What is the optimal size for a board of trustees? Do small boards work better than big ones? And how do you define big?
A recent article in The Chronicle of Higher Education discusses the risks of having a board that is too big to function appropriately, including poor communication, disengagement, diluted accountability, and the possibility that a small faction will be able to seize control.
Walter D. Scott, professor of management at Northwestern University’s Kellogg School of Management, who has served on more than a dozen corporate boards and 20 nonprofit boards, says that unless the number of board members is kept reasonable, meetings will be dysfunctional.
The Association of Governing Boards of Universities and Colleges notes that the average private college board has 29 voting members, but that some exceed this average by quite a bit (for example, the University of Miami board has 74 voting members). The typical public college board has about 12 voting members, but again there are outliers. Pennsylvania State University, which is considered quasi-private, has 32 members. (In the wake of the recent sex-abuse scandal at the institution, poor board communication was cited by some as a contributing factor.)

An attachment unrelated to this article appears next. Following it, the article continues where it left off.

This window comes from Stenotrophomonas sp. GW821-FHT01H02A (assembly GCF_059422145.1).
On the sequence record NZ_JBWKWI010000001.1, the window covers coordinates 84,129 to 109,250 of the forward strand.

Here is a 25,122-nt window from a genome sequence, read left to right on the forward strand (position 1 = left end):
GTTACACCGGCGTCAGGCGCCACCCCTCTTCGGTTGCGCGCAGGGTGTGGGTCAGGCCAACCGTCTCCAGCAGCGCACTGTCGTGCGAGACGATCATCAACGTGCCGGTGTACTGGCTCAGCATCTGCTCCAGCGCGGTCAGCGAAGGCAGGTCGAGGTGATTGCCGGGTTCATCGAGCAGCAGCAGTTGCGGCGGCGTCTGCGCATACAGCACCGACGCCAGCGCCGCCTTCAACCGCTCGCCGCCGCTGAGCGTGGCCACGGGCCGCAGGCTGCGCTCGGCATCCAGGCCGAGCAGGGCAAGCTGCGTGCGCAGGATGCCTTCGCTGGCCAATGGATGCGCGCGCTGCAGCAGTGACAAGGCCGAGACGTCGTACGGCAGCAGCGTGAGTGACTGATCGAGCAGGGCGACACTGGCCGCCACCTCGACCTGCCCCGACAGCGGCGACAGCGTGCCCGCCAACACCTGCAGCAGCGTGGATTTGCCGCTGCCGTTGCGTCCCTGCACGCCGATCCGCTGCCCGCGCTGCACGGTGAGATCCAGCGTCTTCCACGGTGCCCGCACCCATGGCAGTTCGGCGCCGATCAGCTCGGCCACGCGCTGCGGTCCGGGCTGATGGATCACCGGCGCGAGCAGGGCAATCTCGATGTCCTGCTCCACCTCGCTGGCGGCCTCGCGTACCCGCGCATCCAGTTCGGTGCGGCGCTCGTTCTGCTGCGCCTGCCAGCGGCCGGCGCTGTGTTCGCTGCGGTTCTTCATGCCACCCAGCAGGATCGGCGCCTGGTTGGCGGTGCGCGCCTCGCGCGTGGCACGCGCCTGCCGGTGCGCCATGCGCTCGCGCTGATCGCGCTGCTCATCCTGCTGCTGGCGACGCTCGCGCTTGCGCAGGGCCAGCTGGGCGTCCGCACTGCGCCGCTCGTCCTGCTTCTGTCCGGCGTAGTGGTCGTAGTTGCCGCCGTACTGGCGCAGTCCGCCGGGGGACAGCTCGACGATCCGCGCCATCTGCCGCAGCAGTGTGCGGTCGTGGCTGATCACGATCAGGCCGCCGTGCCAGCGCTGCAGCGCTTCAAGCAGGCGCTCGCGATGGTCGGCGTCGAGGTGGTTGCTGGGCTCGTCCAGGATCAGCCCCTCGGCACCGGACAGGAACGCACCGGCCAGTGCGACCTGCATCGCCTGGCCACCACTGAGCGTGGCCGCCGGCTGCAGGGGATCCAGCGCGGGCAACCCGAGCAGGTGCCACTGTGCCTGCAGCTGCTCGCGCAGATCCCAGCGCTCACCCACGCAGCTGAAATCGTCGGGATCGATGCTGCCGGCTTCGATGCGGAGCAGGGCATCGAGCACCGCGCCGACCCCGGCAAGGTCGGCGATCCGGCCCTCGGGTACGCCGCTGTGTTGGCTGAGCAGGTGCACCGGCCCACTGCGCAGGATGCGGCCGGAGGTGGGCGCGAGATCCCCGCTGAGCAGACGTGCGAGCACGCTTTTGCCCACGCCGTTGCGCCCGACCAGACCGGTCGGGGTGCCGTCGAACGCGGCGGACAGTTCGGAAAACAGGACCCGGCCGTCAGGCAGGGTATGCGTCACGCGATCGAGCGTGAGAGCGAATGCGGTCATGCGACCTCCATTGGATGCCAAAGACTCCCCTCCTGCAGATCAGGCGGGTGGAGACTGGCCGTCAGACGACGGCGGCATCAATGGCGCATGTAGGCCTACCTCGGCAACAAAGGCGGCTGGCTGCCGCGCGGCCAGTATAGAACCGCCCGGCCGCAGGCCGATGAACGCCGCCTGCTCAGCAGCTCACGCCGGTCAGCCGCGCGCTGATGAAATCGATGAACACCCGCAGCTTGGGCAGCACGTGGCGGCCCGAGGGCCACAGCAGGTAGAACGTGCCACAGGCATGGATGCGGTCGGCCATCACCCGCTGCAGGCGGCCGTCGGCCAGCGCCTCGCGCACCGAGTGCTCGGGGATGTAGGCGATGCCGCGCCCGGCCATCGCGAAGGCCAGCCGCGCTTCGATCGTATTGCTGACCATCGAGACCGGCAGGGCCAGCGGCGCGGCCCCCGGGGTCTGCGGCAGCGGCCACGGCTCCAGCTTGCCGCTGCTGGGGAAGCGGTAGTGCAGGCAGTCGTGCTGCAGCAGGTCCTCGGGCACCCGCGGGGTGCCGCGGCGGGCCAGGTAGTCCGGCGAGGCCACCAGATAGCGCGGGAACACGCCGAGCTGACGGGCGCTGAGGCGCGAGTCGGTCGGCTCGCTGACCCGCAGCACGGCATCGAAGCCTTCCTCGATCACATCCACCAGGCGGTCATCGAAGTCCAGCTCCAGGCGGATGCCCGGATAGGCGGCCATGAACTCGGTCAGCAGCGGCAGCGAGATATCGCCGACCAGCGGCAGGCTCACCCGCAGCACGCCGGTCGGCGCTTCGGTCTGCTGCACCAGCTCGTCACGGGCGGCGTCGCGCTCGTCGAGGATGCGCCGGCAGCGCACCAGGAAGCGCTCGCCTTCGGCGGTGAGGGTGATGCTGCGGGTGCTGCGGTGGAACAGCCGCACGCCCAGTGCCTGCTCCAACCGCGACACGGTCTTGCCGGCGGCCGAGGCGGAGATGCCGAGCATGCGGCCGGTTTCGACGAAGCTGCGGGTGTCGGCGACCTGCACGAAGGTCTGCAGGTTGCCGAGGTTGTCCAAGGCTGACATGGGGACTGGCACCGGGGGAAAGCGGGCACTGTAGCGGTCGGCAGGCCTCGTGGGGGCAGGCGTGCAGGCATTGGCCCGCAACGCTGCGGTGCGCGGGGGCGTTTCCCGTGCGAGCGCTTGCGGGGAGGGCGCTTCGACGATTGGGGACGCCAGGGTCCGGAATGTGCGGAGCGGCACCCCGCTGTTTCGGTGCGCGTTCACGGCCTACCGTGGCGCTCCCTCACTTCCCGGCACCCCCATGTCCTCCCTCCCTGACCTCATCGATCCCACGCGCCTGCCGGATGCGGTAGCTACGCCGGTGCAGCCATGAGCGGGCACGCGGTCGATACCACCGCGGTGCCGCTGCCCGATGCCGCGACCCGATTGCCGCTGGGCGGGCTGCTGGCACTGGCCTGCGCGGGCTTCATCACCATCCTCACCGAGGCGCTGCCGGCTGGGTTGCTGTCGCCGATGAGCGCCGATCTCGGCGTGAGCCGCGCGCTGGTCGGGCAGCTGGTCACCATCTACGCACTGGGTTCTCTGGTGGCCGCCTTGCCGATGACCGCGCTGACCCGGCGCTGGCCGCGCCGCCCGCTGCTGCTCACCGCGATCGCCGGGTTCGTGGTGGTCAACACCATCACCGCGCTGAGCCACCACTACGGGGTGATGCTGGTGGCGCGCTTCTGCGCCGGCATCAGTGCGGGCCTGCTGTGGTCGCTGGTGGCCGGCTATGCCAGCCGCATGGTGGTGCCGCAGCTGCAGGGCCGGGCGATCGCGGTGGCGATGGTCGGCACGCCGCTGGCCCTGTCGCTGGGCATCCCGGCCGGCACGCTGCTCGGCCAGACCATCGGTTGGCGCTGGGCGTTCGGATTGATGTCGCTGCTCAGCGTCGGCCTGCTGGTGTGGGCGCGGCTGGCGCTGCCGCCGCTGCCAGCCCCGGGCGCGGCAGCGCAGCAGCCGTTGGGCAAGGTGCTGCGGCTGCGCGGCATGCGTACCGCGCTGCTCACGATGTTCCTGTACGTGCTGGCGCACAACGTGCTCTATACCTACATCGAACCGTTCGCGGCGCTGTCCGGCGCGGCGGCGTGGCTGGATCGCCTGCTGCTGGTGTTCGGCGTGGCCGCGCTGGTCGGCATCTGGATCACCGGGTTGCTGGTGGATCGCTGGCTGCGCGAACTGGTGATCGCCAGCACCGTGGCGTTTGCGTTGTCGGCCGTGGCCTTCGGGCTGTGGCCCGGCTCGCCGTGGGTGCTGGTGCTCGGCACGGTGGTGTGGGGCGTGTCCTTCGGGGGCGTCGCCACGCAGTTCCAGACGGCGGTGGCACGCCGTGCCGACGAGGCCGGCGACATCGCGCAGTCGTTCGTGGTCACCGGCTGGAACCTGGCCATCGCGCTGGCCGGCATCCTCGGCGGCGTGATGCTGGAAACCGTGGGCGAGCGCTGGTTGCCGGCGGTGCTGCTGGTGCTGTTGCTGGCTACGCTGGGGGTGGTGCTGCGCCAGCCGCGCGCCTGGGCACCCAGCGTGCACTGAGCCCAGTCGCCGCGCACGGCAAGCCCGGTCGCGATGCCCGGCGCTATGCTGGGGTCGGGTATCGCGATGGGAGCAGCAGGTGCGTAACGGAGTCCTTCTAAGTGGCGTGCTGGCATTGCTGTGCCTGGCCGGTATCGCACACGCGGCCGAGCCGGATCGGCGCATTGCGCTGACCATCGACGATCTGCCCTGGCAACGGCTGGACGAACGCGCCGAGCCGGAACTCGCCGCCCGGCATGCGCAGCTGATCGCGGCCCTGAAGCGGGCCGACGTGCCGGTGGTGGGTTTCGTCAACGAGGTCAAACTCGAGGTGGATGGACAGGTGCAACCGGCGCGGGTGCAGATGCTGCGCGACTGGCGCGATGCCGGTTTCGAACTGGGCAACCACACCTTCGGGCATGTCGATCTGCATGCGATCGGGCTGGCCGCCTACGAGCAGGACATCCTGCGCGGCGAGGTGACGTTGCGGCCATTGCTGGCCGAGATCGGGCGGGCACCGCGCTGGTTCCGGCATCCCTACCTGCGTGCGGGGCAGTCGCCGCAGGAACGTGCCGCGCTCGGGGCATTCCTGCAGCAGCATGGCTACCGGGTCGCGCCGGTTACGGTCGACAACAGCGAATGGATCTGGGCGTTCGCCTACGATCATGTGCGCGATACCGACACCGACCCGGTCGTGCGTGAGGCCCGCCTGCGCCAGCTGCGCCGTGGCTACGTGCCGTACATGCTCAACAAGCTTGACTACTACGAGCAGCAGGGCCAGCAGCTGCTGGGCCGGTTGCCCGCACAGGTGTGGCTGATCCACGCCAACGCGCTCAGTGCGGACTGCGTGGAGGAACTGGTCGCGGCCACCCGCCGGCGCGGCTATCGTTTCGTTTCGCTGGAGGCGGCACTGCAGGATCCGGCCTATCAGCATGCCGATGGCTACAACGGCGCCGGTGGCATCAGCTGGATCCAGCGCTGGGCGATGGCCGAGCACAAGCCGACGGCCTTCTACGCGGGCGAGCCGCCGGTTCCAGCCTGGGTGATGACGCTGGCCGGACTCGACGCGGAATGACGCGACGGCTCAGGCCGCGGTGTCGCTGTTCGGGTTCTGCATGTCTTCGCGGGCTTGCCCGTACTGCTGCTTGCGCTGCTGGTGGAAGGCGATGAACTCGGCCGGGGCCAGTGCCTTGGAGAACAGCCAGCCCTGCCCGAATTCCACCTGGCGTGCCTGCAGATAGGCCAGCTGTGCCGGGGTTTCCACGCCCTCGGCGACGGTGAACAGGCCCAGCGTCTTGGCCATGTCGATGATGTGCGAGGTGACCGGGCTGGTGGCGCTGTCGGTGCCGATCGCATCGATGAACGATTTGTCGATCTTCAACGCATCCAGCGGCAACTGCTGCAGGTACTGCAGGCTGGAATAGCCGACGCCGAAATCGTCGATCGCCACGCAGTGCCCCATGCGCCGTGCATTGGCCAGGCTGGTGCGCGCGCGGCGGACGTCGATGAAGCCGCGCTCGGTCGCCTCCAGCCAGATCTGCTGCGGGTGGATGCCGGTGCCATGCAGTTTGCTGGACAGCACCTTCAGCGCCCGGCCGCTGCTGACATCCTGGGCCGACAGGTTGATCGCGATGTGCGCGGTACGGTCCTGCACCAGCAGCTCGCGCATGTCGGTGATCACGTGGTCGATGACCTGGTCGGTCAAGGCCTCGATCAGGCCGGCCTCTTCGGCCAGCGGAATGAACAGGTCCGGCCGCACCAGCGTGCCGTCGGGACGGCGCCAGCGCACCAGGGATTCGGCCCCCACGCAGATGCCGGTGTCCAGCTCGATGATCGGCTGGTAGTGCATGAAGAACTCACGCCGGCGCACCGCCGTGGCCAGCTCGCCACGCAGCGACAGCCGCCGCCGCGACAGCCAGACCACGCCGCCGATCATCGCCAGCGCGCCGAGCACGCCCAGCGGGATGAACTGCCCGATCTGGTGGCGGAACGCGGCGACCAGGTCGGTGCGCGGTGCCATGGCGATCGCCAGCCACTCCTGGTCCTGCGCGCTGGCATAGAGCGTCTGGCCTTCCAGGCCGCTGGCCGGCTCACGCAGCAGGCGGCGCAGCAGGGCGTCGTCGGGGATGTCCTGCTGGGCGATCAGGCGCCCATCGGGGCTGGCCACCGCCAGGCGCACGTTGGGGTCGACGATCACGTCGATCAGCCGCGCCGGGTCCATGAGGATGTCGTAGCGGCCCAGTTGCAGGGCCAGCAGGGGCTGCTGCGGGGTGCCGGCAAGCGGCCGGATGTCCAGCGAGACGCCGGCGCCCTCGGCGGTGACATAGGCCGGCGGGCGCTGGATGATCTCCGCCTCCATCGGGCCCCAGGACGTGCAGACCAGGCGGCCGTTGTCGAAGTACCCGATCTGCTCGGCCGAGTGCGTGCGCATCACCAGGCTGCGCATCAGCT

Some schools are in the process of shrinking their boards. Johns Hopkins University voted last year to reduce its 65-member board substantially, setting a goal of 35 members by 2015.
“Those boards that exceed the average by dramatic numbers can be unwieldy, and it is difficult to coordinate and get the policy work done,” says Richard D. Legon, president of the Association of Governing Boards. “I applaud those institutions that are taking a hard look and making reductions to become more efficient.”
James W. Gauss, chairman of board services for Witt/Kieffer, and executive search firm, notes that in spite of the known risks of large boards, there is no guarantee that replacing a large board with a small one will result in better governance.
Has your board ever had a discussion about the optimal number of members?
Read the full article in The Chronicle of Higher Education (available to individuals with subscriptions only).
Guest blog post by Emilie Babcox